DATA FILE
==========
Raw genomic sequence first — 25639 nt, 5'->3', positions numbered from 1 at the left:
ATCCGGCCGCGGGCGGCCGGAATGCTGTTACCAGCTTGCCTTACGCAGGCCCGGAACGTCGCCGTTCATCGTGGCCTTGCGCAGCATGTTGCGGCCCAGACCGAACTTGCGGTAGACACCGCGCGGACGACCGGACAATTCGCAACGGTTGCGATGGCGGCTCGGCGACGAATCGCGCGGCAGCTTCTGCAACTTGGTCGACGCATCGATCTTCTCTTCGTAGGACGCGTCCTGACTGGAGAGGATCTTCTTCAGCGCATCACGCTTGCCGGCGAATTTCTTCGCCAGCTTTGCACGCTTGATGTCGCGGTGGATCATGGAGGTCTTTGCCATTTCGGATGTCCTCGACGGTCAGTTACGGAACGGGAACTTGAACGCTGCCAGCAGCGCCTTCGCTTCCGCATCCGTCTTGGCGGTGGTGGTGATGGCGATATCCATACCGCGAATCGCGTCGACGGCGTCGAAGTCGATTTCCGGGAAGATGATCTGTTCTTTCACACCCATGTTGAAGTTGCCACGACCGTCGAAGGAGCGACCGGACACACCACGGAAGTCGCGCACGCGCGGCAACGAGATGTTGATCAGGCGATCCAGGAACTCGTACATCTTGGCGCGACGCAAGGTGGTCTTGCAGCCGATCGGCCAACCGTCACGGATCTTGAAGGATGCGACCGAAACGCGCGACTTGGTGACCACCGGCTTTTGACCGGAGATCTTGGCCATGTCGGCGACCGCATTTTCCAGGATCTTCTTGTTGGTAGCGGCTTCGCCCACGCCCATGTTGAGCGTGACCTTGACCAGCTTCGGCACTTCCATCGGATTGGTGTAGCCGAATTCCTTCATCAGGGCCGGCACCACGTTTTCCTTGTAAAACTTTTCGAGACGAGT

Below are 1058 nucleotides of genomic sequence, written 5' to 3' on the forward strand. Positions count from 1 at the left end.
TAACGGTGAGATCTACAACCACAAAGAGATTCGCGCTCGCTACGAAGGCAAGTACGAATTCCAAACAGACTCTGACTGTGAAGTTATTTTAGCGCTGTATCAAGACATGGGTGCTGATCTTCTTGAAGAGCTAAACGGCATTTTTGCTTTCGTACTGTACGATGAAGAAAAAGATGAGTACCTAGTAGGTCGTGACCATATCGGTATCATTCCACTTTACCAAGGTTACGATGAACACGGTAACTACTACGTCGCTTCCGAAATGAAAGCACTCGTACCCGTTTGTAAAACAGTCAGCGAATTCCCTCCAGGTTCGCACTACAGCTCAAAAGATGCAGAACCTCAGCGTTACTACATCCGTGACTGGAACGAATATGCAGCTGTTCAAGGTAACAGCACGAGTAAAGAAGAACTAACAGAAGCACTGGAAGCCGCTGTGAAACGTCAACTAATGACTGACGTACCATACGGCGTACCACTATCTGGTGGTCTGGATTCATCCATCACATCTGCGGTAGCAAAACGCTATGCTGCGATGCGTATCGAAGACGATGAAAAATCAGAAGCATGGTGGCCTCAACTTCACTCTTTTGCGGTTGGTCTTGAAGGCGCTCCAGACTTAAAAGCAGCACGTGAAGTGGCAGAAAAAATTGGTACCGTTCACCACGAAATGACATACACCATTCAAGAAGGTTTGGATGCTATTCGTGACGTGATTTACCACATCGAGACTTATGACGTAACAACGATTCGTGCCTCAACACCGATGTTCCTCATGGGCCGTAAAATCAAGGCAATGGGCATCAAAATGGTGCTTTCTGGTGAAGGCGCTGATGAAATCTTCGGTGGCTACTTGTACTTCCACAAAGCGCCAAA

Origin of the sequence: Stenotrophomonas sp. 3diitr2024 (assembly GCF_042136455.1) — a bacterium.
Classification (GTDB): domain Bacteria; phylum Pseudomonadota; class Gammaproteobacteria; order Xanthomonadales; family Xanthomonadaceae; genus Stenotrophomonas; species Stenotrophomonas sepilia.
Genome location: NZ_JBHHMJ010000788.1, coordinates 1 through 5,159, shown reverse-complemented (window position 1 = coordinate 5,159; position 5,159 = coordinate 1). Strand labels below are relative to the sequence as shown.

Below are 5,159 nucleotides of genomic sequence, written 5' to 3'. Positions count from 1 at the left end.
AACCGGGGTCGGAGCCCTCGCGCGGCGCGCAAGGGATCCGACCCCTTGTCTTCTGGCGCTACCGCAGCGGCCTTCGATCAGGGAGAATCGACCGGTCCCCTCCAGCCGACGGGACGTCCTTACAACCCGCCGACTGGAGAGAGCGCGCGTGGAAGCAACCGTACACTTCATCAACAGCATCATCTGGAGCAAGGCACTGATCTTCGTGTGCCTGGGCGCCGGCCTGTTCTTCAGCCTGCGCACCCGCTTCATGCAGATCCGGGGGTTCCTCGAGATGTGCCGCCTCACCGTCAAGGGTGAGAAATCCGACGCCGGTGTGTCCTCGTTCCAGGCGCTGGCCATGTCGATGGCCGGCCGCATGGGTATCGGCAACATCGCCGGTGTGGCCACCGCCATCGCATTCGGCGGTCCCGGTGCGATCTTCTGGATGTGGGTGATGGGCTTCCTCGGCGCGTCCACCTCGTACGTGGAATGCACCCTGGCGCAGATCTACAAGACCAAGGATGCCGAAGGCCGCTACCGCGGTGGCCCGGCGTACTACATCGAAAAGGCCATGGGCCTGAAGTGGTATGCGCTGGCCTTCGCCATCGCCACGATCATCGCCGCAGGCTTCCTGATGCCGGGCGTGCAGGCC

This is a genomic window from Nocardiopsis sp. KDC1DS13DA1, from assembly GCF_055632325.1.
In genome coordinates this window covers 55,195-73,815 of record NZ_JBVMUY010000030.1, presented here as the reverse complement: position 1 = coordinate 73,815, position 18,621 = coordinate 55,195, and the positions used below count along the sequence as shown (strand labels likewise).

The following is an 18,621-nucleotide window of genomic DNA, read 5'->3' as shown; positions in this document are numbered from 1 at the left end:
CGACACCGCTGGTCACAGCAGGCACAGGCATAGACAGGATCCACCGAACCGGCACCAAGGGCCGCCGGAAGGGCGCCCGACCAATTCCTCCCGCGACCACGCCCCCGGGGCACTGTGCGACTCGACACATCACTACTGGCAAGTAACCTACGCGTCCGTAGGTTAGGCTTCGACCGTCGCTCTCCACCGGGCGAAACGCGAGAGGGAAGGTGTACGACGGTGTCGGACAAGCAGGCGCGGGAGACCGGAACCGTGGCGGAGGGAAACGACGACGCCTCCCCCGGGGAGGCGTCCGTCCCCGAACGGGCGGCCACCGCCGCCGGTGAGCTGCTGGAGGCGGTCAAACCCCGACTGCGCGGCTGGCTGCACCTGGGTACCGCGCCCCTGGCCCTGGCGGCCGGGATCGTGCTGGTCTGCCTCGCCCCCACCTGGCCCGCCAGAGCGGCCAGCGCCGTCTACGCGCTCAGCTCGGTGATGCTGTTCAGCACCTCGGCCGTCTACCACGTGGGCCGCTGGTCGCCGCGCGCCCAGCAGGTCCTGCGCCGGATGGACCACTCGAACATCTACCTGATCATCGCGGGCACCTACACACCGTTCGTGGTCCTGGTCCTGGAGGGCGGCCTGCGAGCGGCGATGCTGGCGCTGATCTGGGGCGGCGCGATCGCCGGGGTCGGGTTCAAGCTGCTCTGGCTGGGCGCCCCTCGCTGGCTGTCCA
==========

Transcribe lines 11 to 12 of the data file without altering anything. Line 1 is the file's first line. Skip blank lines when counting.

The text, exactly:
In genome coordinates this window covers 55,195-73,815 of record NZ_JBVMUY010000030.1, presented here as the reverse complement: position 1 = coordinate 73,815, position 18,621 = coordinate 55,195, and the positions used below count along the sequence as shown (strand labels likewise).

The following is an 18,621-nucleotide window of genomic DNA, read 5'->3' as shown; positions in this document are numbered from 1 at the left end: